OPINION: E.C. Tubb was writing Conan in space. This is not a conclusion I came to lightly, but after much consideration. I wouldn't be the least surprised if Tubb's started the series by saying to himself "Hmmmm, Burroughs made a fortune by setting Western stories on Mars. What if I wrote Conan tales but in outer space?" Maybe Conan wasn't Tubb's conscious goal, but man, he sure delivers. Earl Dumarest is your basic Howard style hero: full of life, deadly in a fight, kind when he can be but ruthless where necessary. Dumarest rolls around outer space doing his best to stay alive and unintentionally screwing with the status quo whenever he stumbles onto a world full of corruption and tyranny. If a pretty girl, little kid, or oldster is being victimized, woe unto their tormentors. He'll put his last two credits in a beggar's bowl, then sign up as a pit fighter to make the money for his next passage. Dumarest kicks ass.

Anyway, thanks again, Evil DM!


  1. Anonymous9:51 AM

    Great info, thanks!
    I reckon Tubb also wirte some Space:1999 novels, so I will definuitely seek out his stuff.

  2. DUMAREST: Sold. Sold hard, in the face.

  3. Anonymous10:51 AM

    I had to read one after you mentioned them last week. Back when I liked Harry Turtledove I remember seeing EC Tubb books all the time but never read one. Good stuff! It kind of reminded me of the Science Fiction of Jack Vance - The Demon Princes and Gaien Reach and all that.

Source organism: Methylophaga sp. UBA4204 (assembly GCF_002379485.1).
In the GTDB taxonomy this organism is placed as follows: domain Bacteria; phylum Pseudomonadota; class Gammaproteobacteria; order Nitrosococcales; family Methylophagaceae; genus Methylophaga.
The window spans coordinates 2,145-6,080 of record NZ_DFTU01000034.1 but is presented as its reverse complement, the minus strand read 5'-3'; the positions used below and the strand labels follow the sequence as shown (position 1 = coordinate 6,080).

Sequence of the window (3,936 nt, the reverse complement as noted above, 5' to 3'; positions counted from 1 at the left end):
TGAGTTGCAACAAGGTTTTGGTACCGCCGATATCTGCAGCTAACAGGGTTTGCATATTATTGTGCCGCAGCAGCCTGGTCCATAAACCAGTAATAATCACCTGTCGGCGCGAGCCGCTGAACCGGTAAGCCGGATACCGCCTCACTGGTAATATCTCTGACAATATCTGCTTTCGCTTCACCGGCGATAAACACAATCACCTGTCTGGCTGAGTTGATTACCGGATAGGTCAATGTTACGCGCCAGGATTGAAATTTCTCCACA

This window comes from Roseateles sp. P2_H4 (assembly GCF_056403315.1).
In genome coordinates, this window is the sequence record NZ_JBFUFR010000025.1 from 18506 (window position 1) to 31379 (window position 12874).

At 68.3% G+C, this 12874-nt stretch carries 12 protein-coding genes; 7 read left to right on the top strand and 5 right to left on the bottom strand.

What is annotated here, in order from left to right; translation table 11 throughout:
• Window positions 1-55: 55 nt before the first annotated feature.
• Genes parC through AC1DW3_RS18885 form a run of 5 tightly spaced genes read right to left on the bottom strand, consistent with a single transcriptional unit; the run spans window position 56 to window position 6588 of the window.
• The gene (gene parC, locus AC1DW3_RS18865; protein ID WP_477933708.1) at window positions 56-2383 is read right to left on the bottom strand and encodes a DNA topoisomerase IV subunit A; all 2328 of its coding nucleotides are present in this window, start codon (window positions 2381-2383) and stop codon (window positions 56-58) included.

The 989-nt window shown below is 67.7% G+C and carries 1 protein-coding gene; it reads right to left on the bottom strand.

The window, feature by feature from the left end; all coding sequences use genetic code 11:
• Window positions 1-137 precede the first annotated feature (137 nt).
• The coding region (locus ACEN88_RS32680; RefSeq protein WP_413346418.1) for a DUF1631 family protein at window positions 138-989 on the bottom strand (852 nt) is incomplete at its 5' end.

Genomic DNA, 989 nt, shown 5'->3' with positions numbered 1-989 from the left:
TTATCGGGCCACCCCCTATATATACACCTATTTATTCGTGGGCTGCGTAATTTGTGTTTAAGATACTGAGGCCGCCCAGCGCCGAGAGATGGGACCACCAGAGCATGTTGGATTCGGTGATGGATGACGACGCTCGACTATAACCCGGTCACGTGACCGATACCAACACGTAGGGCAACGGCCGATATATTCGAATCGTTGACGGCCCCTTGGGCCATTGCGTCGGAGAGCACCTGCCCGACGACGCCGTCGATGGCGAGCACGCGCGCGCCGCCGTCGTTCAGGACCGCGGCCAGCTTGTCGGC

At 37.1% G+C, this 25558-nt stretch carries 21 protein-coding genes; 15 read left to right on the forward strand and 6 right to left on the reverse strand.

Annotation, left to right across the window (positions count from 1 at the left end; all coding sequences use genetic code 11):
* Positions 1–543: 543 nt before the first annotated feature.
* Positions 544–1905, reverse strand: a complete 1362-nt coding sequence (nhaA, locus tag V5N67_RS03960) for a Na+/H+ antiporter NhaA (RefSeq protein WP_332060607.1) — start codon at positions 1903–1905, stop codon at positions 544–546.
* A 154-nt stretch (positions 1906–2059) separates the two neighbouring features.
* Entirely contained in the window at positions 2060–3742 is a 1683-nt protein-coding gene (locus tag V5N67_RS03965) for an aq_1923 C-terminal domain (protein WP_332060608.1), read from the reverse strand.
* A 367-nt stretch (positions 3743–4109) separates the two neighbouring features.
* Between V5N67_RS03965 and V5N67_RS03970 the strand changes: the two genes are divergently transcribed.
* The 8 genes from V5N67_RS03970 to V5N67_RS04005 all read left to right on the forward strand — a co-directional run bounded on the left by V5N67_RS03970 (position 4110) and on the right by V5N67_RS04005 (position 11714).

4. Anonymous9:30 PM

    But the game authors of the 90's conspired to make me this way. All those rulebooks with chapters devoted to telling the me the exciting tale of the author's pet NPCs pretty much soured me on any fiction with a gameline logo on the cover.

    Not all of us indulged, even when working for companies that expected us to ;) There were tense words on telephones, I can tell you. Though, for kid-friendliness, I shan't specify them.

    I've never had any luck with reading gaming tie-in fiction. I've tried a half-dozen times, and so far the only stuff I've enjoyed has been in comic book form (the D&D comics that ... Jeff Grubb, I think? ... did in the early 90s. I really genuinely liked those, alpha to omega).

  5. Going to have to agree here on game tie-in fiction. I'm the biggest Traveller fan of them all, and yet Traveller fiction leaves me so cold, there's ice all over the T5 draft I'm redlining.

  6. Game fiction in the T5 core rules?

    Boo! Hiss!

  7. Tubb is a great storyteller, even if his zeal for machismo leads him to be a bit misogynist at times. I'm only ten books away from a complete Dumarest collection myself. My only real criticism is that the plots can be pretty repetative from book to book.

    I think you're right about him being a big influence on CT. And Dumarest (in the guise of the "Homeless Wanderer") was one of the 9 characters "drawn from the pages of science fiction" at the end of Supplement 1.

  8. Jerry,

    I agree that the plot is cut-and-paste for many of the books, though I haven't seen a repeat of the one where Earl is a crewman on a free trader. Still, in some ways this is the nature of commercial serial adventure fiction.

    I don't mind the machismo, so much as Tubb's inability to figure out a way for Dumarest to amicably part ways with the girl-of-the-book. Killing the girl nearly every damn book gets pretty grating. I understand Earl Dumarest is a Free Bird, but there are other ways of ending a relationship than authorial murder, for Grodd's sake.

    Still, I love the series.